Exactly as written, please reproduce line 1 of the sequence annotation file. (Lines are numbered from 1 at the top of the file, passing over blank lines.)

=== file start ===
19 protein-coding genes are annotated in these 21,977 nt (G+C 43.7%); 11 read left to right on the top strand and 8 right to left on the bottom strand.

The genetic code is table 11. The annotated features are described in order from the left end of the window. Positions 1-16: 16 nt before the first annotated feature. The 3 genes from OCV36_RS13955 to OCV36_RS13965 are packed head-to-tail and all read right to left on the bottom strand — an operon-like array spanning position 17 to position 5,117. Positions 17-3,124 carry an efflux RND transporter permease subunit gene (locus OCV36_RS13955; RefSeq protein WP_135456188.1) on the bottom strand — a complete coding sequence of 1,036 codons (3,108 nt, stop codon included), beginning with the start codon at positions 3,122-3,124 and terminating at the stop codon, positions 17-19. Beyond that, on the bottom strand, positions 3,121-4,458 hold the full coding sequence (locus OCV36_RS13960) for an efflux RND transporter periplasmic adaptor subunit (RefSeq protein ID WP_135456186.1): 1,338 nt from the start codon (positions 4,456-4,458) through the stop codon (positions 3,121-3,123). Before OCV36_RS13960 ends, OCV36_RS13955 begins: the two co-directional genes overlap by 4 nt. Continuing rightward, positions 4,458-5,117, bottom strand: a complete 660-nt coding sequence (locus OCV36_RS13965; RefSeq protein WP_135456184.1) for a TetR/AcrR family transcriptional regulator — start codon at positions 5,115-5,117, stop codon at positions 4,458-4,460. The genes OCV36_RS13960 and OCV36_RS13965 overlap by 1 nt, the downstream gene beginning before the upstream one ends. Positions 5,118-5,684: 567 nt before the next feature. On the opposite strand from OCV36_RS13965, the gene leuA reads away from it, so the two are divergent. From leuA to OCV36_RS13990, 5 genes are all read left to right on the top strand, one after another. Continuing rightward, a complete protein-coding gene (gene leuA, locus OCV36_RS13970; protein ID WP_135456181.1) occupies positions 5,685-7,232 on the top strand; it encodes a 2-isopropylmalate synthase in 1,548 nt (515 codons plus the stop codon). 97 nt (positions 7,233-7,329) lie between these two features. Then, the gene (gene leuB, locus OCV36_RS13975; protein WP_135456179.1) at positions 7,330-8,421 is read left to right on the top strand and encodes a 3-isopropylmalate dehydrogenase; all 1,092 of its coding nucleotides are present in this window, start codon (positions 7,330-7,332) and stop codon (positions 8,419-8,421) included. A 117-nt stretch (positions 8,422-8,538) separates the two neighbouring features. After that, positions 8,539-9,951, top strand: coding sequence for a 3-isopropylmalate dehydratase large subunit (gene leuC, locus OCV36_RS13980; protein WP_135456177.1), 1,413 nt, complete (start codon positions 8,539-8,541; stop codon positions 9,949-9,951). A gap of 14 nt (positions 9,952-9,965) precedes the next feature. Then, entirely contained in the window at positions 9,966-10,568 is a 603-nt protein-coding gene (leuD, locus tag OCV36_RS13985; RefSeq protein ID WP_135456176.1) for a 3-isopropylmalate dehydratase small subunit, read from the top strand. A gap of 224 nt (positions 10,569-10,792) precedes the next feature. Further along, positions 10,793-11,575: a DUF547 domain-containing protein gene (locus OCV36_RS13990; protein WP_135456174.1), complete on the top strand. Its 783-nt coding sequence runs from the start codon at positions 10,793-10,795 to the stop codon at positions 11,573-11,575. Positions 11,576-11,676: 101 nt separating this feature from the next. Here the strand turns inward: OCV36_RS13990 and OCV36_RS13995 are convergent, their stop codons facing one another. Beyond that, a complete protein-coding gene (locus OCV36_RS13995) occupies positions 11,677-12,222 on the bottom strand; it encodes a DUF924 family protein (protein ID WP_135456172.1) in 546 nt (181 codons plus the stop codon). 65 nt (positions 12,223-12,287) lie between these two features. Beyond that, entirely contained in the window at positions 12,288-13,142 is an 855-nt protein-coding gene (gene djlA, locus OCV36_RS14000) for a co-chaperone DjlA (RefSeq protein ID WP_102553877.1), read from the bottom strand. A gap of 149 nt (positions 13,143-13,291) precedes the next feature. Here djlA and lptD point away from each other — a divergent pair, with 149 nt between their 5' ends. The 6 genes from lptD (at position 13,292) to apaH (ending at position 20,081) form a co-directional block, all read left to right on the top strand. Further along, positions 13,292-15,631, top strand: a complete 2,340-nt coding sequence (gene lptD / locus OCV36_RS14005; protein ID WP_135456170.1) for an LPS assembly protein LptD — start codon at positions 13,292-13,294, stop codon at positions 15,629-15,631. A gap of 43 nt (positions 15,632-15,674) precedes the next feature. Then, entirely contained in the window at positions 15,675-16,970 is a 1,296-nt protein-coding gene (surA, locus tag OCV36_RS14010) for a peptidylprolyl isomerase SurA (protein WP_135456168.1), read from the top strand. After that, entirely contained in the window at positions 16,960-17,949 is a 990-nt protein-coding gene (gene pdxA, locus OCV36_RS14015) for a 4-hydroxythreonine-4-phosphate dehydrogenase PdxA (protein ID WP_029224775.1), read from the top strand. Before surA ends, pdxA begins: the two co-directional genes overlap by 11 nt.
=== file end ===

19 protein-coding genes are annotated in these 21,977 nt (G+C 43.7%); 11 read left to right on the top strand and 8 right to left on the bottom strand.